Ivey tried to pretend that while he had met the veteran of Waterloo he hadn’t robbed him; there had been a misunderstanding and he ‘make it all right’. For his part Miller was at pains to say he’d not been drinking (often a charge leveled at those that had their purses lifted when visiting the capital). He had lost everything he had – a sovereign and four half crowns – and so was on his uppers.

The magistrate was determined that Ivey should face trial for this offence but was informed that the man had only recently bee released from Clerkenwell prison for a similar crime. That would surely count badly against him and the justice wanted to make sure they had all the details before sending him in front a judge and jury. So Thomas Ivey was remanded in custody for two days to get the report on his previous conviction.

Ivey paid dearly for his actions that day and I’m sure his choice of victim played a part. On 22 October he was tried and convicted at the Old Bailey and sentenced to transportation. He remained in England until February 1840 when he sailed for Van Dieman’s land to start a 10-year term of exile. Thereafter he seems to have kept his nose clean and in 1846 he earned his ticket of leave. He was freed three years later on the 9 April 1849. He was still just 29 years of age, (being born in 1820, just a year before Napoleon died on St Helena).

What did he do next? Sadly the records don’t tell us that but perhaps he embraced his new start ‘down under’ and put his past life as ‘the terror of Chelsea’ behind him. Nor do we know what happened to Charles Miller, the old soldier that Ivey robbed. I doubt he got his purse back (certainly not the contents) so his immediate circumstances were difficult. Hopefully his regiment supported him because in 1838 he must have been at least in late 40s if not older, and it is likely that in all those years of service he would have picked up one or more injuries.  There was no ‘help for heroes’ in early Victorian England and precious little state support for veterans, despite the supposed affection in which the victors of Waterloo were held. Not for the first time I’m left wondering whether the criminal, in being transported to Australia had the better outcome here?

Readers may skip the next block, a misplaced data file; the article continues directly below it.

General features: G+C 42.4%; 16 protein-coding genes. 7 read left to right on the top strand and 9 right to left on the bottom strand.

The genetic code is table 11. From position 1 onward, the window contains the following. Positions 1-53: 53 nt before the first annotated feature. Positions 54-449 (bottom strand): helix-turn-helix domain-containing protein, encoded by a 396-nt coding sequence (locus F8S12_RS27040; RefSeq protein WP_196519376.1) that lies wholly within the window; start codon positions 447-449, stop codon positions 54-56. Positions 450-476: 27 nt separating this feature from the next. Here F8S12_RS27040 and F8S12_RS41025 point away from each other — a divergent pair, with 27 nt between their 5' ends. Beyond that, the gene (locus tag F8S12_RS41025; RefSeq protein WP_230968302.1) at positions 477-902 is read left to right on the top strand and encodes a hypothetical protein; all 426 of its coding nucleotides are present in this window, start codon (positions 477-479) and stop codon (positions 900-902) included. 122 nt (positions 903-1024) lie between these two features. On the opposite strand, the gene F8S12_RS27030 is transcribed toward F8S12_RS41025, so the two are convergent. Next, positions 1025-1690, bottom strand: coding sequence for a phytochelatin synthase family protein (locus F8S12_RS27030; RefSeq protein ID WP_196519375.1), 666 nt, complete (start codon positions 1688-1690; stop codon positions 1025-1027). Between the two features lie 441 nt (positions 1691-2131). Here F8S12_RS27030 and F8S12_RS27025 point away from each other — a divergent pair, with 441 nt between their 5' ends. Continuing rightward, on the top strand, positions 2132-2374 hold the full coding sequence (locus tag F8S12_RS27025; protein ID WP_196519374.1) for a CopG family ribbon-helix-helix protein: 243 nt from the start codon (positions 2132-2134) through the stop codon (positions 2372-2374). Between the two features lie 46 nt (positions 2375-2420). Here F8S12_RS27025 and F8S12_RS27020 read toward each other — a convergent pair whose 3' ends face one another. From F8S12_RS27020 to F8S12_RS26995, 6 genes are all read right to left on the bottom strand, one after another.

[from The Morning Chronicle, Monday, October 15, 1838]

The man who threw away 17 years of his life in a desperate gamble

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What motivates someone to commit a crime? It is one of the key questions that criminologists ask themselves and its often quite a hard one to answer. Policemen, probation officers and social workers can all question a culprit and try to see what underlies their offending but even then the cause can be complex and hard to pinpoint exactly. So imagine how hard it is for historians of crime to understand the causal factors behind individual acts of criminality in the past. After all, we can hardly ask the perpetrators, can we?

I really want to know what brought Thomas Hughes to decide to steal from his employer, the Bank of England. Thomas was 35 years of age when he stole £65 from the bank. He had joined when he was just 17 and so he had worked for the ‘old lady of Threadneedle Street’ for 17 years.

Perhaps he was frustrated at a lack of opportunities. As a lowly clerk he may not have seen a career path opening up in front of him. Maybe he resented his better paid colleagues, or thought the bank’s systems so lax it would be easy to steal and get away with it? Or he might have reached a pinch point in his life – another child to feed, or a daughter’s marriage perhaps? We can’t rule out the possibility of course that he was a gambler or had otherwise run up debts he could no longer sustain.

Maybe Thomas had been stealing from the bank for years, embezzling small but ever increasing sums that led him to grow bolder and attempt to take the significant sum of £65 (or £4,000 in today’s money) all in one go?

This time he was caught and brought before the Lord Mayor at Mansion House Police court in early October 1875. The City’s chief magistrate committed him for trial at the Old Bailey and on 25 October he pleaded guilty and was sentenced to six months in prison. It was the end of his career and quite possibly the end of gainful employment for some time. He would lost is good reputation along with his job and the means to support himself and his family (if he had one).

I would really like to know why he took that risk at all?

[from The Morning Post, Friday, October 08, 1875]

An open window is an invitation to thieves

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Ellen Dunn was sitting at her desk in the evening, doing her household accounts. She had her receipts and an account book open in front of her, and a bag containing around £12 in cash on the floor beside her chair. The widow lived at 68 Warden Road in Kentish Town and her daughter was in a room upstairs.